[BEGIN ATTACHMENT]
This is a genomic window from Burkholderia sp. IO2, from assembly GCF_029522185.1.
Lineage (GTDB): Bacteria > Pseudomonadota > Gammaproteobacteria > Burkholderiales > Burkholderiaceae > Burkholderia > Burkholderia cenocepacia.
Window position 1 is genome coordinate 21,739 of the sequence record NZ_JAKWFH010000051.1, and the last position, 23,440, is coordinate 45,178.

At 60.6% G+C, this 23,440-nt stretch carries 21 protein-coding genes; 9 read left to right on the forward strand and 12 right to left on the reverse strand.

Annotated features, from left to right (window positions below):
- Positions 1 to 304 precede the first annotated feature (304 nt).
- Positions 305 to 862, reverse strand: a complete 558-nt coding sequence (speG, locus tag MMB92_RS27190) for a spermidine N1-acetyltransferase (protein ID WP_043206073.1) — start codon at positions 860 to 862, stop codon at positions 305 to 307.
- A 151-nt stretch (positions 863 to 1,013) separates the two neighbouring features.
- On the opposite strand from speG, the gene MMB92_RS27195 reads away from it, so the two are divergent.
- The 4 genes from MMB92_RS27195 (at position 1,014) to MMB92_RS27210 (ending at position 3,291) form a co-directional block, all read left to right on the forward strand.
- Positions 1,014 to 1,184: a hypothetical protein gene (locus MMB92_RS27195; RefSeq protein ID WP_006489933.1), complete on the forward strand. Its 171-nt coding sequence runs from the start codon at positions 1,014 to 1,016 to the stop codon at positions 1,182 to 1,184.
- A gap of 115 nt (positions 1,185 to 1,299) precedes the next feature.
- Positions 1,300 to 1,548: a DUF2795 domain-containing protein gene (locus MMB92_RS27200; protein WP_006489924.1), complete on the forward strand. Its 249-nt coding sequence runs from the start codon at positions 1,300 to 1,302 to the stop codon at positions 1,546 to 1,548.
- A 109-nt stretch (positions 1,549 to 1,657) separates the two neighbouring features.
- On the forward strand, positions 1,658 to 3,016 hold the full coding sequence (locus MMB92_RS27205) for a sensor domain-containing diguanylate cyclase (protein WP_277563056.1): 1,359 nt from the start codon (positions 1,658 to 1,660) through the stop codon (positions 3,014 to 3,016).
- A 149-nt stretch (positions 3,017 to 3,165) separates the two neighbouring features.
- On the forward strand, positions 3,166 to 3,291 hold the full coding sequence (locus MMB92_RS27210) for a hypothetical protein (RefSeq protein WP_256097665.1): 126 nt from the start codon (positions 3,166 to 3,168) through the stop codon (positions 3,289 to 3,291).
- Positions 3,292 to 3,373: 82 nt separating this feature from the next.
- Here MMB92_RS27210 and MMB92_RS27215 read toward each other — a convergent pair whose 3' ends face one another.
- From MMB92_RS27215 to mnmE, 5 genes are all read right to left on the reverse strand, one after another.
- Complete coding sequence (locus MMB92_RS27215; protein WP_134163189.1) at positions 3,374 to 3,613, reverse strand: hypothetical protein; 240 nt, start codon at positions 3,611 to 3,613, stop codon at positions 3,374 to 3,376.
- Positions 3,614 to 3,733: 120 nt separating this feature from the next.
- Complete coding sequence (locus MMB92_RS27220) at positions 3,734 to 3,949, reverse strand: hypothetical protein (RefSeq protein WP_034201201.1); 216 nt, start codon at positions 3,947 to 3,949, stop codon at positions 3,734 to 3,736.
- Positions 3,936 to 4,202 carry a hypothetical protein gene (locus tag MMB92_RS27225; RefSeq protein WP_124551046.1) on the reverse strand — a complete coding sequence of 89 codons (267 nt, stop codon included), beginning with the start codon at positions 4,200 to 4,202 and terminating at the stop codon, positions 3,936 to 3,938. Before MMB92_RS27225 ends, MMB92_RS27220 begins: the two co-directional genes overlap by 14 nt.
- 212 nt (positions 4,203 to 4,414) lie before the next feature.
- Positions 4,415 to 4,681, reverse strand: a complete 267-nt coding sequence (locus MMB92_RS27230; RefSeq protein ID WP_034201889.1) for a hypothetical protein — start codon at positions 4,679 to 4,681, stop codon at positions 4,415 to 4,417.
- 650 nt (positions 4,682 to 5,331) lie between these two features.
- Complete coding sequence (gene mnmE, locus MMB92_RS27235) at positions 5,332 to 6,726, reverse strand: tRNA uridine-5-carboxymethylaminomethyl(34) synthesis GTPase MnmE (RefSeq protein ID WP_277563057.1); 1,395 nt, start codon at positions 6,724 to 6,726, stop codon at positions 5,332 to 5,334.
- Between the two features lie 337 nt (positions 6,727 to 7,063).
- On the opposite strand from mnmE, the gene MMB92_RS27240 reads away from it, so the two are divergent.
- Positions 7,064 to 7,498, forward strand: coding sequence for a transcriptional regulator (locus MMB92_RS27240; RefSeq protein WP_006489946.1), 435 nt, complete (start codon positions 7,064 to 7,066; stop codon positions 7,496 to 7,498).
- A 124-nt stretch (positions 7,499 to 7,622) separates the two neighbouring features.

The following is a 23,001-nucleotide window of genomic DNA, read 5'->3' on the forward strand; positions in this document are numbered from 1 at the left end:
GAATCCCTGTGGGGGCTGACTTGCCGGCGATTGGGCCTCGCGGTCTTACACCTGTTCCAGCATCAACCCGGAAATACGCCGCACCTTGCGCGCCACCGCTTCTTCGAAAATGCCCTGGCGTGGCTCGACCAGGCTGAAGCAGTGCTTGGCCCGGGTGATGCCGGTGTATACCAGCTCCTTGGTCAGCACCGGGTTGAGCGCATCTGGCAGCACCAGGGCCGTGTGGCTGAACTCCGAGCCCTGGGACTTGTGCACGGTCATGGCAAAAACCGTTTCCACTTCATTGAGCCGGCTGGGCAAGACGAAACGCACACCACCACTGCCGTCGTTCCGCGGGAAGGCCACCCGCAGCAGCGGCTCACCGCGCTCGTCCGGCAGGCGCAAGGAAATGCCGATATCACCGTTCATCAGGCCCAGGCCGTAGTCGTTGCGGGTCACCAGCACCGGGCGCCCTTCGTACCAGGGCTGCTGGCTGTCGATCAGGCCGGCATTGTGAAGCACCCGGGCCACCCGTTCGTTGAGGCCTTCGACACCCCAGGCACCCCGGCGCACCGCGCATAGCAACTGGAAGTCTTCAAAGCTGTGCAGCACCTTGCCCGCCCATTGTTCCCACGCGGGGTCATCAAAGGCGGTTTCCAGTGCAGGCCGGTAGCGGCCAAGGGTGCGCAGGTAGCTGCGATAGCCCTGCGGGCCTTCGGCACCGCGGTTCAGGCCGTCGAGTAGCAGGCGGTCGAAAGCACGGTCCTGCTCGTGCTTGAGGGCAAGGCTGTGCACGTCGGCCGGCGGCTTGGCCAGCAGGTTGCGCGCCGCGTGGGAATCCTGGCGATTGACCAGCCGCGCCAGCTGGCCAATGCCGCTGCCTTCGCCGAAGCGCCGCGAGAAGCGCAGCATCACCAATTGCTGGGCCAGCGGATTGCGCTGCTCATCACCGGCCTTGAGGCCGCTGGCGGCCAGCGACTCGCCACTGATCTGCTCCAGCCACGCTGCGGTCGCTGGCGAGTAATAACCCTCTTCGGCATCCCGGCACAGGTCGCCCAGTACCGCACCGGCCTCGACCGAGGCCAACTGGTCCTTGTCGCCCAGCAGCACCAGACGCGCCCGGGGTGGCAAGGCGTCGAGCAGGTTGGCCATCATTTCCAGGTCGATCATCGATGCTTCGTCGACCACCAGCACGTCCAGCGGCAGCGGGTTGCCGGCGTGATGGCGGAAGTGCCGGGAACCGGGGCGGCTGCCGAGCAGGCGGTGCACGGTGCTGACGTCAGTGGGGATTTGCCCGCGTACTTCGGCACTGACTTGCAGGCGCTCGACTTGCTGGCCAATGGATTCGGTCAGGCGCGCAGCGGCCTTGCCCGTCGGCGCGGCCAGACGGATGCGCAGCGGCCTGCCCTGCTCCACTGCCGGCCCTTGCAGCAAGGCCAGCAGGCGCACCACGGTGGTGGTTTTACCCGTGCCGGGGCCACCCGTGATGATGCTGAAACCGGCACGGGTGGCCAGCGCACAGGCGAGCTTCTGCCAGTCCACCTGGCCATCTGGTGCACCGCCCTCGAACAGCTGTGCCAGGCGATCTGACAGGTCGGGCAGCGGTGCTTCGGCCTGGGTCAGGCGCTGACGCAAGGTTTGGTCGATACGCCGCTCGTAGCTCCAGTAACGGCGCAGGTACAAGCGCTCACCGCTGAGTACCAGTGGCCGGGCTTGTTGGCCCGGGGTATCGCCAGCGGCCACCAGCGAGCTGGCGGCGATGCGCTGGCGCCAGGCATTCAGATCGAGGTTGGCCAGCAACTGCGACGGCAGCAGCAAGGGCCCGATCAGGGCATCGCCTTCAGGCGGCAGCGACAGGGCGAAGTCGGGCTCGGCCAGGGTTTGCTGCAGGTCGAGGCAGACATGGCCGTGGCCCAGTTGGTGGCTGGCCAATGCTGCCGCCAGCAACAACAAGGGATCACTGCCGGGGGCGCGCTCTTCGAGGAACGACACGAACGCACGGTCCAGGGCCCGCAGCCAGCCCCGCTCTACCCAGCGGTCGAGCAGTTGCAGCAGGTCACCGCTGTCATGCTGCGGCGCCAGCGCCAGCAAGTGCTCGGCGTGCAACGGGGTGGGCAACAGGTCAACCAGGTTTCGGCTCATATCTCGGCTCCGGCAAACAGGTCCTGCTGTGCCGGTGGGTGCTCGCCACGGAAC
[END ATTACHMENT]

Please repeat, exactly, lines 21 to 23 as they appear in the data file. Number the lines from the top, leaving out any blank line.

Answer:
- Complete coding sequence (locus MMB92_RS27215; protein WP_134163189.1) at positions 3,374 to 3,613, reverse strand: hypothetical protein; 240 nt, start codon at positions 3,611 to 3,613, stop codon at positions 3,374 to 3,376.
- Positions 3,614 to 3,733: 120 nt separating this feature from the next.
- Complete coding sequence (locus MMB92_RS27220) at positions 3,734 to 3,949, reverse strand: hypothetical protein (RefSeq protein WP_034201201.1); 216 nt, start codon at positions 3,947 to 3,949, stop codon at positions 3,734 to 3,736.